Culcheth and Glazebury


Culcheth and Glazebury
Culcheth and Glazebury
Civil parish
Status: Parish
Governance: Parish Council
Population: 8,534[1]
Main settlements: Culcheth, Glazebury
Administration
Primary council: Warrington
County: Cheshire
Region: North West England
Coordinates: 53°27′07″N 2°31′19″W / 53.452°N 2.522°W / 53.452; -2.522Coordinates: 53°27′07″N 2°31′19″W / 53.452°N 2.522°W / 53.452; -2.522
Politics
UK Parliament: Warrington North (UK Parliament constituency)
European Parliament: North West England (European Parliament constituency)

Culcheth and Glazebury is a civil parish within the Unitary Authority of Warrington Borough in the ceremonial county of Cheshire, England.

Culcheth

The area was dense woodland until the Norman Conquest, hence the village gets its name from the Celtic for "at the edge of the wood".

Bronze age pottery discovered at Croft suggests the area was inhabited 4,000 years ago.

The Culcheth family played an important role in shaping village fortunes.

Gilbert de Culcheth was lord of the Manor of Culcheth and built its first hall in 1200. He was survived by a son Hugh de Gilbert, and four daughters.

Hugh de Gilbert was murdered by a group of twelve angry men in 1246, leaving no male heir. This saw the land divided between daughters Margery, Elizabeth, Ellen and Joan. However, equality was unheard of and land could not be passed down to women.

The responsibility for the girls went to the Baron of Warrington who married off all the girls to his four sons. Eldest girl Margery, married Richard who took the name de Culcheth to ensure its survival. Each couple lived in their own sector of the Manor - Culcheth, Holcroft, Risley and Peasfurlong.

Religion played an important role. As Catholics during the Reformation, services took place under complete secrecy in the family chapel which priests would enter through a secret passage by the fireplace in the great hall, and exit at a secluded spot on the tree-lined drive.

The Culcheths supported Charles I in the English Civil War, whilst their neighbours and enemies the Holcrofts backed Cromwell and the Parliamentarians.

The Culcheth name died out with Thomas Culcheth (who died in 1747) being the last. He had no heir, so the hall passed to his cousin Thomas Stanley and then to John Trafford, which is where the family line ends.

The Holcroft family also have some notoriety for a scandal involving the daughter of Lt-Col John Holcroft who was an officer in Cromwell's army. His daughter, Maria, married Irishman Lieutenant Thomas Blood against Holcroft's wishes. They married on June 16, 1650 in Newchurch before moving to Ireland.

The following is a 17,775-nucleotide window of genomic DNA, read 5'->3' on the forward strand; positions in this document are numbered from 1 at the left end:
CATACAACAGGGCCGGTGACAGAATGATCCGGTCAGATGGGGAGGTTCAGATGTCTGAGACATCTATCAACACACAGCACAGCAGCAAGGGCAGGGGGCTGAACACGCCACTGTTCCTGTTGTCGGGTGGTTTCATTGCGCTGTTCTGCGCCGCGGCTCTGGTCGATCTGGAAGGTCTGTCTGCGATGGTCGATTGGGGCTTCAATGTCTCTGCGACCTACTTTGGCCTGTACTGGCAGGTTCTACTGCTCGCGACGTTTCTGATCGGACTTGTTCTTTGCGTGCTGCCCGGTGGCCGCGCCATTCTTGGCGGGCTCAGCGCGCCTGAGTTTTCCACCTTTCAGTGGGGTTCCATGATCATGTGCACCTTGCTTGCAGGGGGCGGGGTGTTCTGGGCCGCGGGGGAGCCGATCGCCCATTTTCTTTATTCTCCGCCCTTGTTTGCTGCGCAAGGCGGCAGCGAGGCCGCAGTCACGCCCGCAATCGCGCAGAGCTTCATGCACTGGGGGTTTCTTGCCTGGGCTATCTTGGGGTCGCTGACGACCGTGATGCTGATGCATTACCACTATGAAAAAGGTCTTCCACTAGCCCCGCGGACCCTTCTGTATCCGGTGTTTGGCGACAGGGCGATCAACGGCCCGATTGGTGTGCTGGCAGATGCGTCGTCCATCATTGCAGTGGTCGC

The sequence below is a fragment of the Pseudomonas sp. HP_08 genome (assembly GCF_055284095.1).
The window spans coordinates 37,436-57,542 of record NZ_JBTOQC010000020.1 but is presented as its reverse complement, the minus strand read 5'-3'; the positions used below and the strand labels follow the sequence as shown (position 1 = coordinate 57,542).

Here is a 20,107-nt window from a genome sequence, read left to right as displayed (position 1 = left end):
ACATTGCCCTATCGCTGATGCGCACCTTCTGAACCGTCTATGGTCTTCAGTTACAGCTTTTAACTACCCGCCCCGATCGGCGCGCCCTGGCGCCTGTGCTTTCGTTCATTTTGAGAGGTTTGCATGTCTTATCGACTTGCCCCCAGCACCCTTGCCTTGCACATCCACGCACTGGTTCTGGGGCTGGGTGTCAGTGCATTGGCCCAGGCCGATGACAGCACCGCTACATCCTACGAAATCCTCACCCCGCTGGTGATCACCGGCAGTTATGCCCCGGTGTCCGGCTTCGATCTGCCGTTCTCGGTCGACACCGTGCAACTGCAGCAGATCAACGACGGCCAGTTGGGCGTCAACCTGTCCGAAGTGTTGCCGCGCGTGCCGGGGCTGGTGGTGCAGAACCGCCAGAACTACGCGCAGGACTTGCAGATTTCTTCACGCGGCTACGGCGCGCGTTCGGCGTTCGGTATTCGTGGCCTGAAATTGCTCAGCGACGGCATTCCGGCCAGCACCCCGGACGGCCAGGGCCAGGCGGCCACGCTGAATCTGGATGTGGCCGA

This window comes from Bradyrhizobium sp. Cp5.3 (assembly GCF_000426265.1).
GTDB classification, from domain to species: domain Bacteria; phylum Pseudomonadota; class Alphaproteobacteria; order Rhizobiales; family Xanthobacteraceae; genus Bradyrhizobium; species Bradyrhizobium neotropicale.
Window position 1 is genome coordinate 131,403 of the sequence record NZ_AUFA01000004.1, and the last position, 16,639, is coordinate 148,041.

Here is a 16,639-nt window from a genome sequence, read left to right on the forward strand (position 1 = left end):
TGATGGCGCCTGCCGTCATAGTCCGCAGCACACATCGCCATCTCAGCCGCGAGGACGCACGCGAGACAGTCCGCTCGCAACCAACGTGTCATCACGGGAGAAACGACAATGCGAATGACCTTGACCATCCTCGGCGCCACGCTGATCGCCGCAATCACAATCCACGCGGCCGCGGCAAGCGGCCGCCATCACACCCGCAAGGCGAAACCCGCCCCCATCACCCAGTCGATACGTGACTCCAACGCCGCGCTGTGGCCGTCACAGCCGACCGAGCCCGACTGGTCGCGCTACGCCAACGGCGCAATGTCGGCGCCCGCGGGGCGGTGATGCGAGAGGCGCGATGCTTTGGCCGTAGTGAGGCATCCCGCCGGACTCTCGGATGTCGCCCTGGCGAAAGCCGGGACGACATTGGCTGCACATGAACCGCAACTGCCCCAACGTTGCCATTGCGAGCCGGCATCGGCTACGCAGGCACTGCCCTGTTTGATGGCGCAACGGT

At the end of the civil war, Cromwell promoted Blood to the rank of Captain. Three years later he was elevated to Commissioner of Parliament. Blood is most famous for devising a plot to steal the Crown Jewels from the Tower of London and using them as a ransom for Charles II. In 1671 he and Maria disguised themselves as a parson and his wife. They visited the Keeper of the Jewels and Maria pretended to faint to cause a distraction.

The Keeper unlocked the Crown Jewels and, to his amazement, was seized and held in the strongroom. Just as Blood and his accomplice were leaving, the plan was hindered yet again since they were caught before even getting out of the grounds of the Tower.

The King took pity on Blood and, after serving a short sentence, he was returned to Ireland and his estate where he and Maria lived on a £500 a year allowance.

The lordship of the manor of Culcheth and Culcheth Hall were latterly owned by the Withington family. The Hall was demolished after World War II and the estate has been developed as residential housing by Adam Lythgoe (Estates) Ltd.

Glazebury

Hurst Hall

Before the Civil War, Glazebury was part of Culcheth, and known as Hurst because of Hurst Hall.[2]. It was formerly the seat of the Holcroft family, before the Adamsons [3] lived there during the 19th and early 20th centuries. Hurst Hall is now the site of a garden centre.

The village name is unusual as the ending "bury" in English place names usually signifies a fortified place. However Hurst became known as Glazebury in a different way. In the 17th century Civil War combatants were buried in a road which became known as Bury Lane (now part of Warrington Road) and Glazebury is believed to take its name from a combination of bury and the word glaze from the nearby River Glaze.

The village has a parish church [4], primary school[5] and cricket club [6] amongst other facilities.

Glazebury has more pubs than shops. There are a number of walks around the village to Windy Bank Wood and Crow Wood.

References

  1. ^ 2001 Census Official Figures. UK Neighbourhood Statistics. Official UK Government Website. Retrieval Date: January 28, 2008.
  2. ^ North Barn, Hurst Hall This is Cheshire
  3. ^ www.AdamsonAncestry.com
  4. ^ All Saints' Glazebury Church
  5. ^ Glazebury C of E (Aided) Primary School. Axcis. Official Website.
  6. ^ Glazebury Cricket Club. Official Website.

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